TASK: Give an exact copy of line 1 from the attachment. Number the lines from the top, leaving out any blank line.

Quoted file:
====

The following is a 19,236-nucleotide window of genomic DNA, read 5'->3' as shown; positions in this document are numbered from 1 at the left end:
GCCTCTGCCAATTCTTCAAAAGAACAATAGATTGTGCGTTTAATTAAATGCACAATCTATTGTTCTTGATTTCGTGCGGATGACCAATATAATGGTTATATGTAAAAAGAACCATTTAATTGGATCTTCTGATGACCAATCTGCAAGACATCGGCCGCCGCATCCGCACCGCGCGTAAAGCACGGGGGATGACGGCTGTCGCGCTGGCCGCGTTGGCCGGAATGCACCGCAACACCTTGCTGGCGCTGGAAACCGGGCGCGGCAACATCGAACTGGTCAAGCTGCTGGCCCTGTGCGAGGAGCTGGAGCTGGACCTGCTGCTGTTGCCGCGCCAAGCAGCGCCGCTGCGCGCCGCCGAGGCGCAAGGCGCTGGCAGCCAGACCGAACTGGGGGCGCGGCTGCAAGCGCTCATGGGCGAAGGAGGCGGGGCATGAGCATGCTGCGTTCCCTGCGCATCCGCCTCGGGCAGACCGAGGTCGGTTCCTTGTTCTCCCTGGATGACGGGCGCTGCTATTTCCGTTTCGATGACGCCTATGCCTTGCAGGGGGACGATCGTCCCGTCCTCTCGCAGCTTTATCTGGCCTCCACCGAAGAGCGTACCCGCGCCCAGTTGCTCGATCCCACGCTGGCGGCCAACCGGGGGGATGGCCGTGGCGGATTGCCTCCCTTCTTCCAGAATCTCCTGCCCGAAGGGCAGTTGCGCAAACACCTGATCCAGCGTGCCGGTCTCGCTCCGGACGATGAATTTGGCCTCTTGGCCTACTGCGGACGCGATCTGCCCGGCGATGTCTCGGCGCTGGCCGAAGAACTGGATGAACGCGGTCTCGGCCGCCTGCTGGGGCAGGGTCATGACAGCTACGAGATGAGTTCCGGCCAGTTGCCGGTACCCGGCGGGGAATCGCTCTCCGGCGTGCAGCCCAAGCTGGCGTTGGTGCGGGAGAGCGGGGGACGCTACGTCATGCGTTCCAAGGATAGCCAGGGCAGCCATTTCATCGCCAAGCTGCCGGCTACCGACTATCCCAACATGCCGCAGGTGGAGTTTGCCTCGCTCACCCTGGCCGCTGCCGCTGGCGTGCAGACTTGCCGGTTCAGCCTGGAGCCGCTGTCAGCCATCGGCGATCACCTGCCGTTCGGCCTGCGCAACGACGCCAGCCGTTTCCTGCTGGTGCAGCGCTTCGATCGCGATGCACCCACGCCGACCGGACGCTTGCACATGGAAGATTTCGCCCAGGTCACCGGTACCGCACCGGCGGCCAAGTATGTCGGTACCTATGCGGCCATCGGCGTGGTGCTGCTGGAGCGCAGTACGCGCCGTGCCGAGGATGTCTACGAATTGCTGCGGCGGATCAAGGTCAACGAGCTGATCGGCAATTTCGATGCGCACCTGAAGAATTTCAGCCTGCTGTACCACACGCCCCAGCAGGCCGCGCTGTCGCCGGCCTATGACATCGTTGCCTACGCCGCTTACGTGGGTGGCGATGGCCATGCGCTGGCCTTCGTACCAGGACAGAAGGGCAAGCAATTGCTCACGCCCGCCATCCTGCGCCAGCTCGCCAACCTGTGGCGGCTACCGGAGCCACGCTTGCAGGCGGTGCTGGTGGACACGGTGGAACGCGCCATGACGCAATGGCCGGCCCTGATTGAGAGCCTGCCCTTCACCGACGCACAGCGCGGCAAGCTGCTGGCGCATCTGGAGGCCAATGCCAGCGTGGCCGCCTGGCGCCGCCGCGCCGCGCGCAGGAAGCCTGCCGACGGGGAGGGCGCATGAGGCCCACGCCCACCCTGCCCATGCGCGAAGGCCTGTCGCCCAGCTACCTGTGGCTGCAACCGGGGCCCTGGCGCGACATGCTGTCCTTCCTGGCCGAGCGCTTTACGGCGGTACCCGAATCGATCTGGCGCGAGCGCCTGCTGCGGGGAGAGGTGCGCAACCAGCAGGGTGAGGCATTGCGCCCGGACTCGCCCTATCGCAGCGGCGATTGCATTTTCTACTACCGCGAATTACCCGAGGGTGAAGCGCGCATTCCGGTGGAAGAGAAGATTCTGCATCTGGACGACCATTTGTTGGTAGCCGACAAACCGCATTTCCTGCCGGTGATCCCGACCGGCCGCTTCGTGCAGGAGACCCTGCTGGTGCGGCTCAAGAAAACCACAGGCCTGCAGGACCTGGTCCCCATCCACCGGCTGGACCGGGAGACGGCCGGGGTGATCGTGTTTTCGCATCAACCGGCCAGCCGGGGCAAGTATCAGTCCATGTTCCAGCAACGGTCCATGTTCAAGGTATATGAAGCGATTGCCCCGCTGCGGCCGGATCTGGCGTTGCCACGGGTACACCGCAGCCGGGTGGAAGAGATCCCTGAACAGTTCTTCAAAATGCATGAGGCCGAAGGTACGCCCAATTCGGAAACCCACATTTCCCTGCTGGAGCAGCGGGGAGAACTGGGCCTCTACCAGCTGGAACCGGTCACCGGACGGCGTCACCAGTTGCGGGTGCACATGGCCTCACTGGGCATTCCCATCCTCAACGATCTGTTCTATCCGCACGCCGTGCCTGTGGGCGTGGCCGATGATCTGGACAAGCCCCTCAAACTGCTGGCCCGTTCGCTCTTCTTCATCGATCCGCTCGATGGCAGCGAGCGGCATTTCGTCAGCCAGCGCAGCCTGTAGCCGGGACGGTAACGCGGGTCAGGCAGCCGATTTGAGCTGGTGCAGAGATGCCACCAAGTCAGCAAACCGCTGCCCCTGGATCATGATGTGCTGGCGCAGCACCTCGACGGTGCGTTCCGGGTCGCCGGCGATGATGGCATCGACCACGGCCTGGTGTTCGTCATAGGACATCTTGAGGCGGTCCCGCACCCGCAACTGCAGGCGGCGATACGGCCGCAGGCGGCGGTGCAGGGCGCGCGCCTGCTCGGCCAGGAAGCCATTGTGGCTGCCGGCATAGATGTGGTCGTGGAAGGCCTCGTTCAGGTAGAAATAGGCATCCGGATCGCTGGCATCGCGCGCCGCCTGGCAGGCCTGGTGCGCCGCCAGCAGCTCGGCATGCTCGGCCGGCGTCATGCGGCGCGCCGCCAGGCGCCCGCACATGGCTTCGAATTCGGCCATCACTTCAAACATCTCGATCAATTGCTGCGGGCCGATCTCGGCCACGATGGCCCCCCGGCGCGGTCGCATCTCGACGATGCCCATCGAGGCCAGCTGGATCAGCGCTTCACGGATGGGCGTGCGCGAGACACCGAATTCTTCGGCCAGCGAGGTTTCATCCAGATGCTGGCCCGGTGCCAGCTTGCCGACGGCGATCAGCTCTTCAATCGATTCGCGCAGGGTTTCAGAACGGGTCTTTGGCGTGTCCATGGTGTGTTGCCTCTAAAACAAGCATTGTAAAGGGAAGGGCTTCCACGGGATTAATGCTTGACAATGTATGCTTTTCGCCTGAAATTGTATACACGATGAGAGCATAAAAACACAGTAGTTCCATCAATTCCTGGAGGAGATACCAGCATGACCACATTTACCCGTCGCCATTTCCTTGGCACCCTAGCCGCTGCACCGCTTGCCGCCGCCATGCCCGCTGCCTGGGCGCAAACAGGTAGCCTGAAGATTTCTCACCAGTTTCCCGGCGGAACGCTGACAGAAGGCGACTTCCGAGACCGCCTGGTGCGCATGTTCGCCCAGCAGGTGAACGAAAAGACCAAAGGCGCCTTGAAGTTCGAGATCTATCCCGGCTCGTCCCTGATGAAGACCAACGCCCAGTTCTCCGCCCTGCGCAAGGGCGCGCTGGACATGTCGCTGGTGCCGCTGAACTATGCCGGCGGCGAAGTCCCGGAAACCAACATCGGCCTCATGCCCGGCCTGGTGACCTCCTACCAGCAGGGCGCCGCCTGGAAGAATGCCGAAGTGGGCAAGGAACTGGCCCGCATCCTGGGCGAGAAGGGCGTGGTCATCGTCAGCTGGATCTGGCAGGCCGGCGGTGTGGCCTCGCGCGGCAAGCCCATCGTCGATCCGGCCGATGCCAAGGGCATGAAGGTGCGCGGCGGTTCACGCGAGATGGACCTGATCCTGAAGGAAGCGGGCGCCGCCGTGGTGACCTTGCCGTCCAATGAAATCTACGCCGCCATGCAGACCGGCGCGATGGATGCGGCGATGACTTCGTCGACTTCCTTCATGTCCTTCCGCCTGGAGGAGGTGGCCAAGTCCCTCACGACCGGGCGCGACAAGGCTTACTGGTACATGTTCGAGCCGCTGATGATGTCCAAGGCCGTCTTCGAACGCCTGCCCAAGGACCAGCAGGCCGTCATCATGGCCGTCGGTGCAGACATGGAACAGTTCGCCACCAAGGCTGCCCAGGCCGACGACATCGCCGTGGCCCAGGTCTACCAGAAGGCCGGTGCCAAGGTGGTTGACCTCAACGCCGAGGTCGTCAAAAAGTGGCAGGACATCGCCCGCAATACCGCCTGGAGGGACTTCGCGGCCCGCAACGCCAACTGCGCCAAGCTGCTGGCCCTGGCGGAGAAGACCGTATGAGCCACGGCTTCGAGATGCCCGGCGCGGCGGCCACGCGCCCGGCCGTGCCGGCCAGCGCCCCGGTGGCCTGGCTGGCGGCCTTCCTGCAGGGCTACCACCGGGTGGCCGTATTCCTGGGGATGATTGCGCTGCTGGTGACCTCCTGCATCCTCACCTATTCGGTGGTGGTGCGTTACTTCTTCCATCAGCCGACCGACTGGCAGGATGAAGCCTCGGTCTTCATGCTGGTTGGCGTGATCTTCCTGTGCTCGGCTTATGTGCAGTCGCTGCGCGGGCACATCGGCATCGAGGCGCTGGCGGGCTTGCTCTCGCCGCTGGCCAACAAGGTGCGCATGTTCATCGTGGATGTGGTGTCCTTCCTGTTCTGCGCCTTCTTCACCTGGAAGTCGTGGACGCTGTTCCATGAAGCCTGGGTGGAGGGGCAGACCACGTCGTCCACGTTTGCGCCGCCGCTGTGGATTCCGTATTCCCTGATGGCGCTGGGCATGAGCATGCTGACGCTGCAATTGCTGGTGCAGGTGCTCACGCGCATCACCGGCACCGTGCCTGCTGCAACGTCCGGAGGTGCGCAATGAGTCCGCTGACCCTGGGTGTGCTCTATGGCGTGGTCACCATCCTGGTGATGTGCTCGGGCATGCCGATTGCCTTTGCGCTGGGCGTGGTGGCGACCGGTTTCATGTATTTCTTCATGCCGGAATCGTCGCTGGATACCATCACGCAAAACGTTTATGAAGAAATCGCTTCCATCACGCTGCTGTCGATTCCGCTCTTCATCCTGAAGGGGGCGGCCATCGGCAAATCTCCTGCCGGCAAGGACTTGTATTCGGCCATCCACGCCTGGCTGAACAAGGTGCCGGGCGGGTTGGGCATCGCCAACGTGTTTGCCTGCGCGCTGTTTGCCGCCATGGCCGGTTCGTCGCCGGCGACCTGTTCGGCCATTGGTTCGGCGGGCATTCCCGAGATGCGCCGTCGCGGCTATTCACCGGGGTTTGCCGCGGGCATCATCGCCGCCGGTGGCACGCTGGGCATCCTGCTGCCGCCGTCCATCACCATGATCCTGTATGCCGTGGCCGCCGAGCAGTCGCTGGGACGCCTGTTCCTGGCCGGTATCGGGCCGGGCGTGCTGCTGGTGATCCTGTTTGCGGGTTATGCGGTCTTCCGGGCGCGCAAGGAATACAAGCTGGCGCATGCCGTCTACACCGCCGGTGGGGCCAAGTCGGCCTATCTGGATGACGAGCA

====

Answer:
The following is a 19,236-nucleotide window of genomic DNA, read 5'->3' as shown; positions in this document are numbered from 1 at the left end: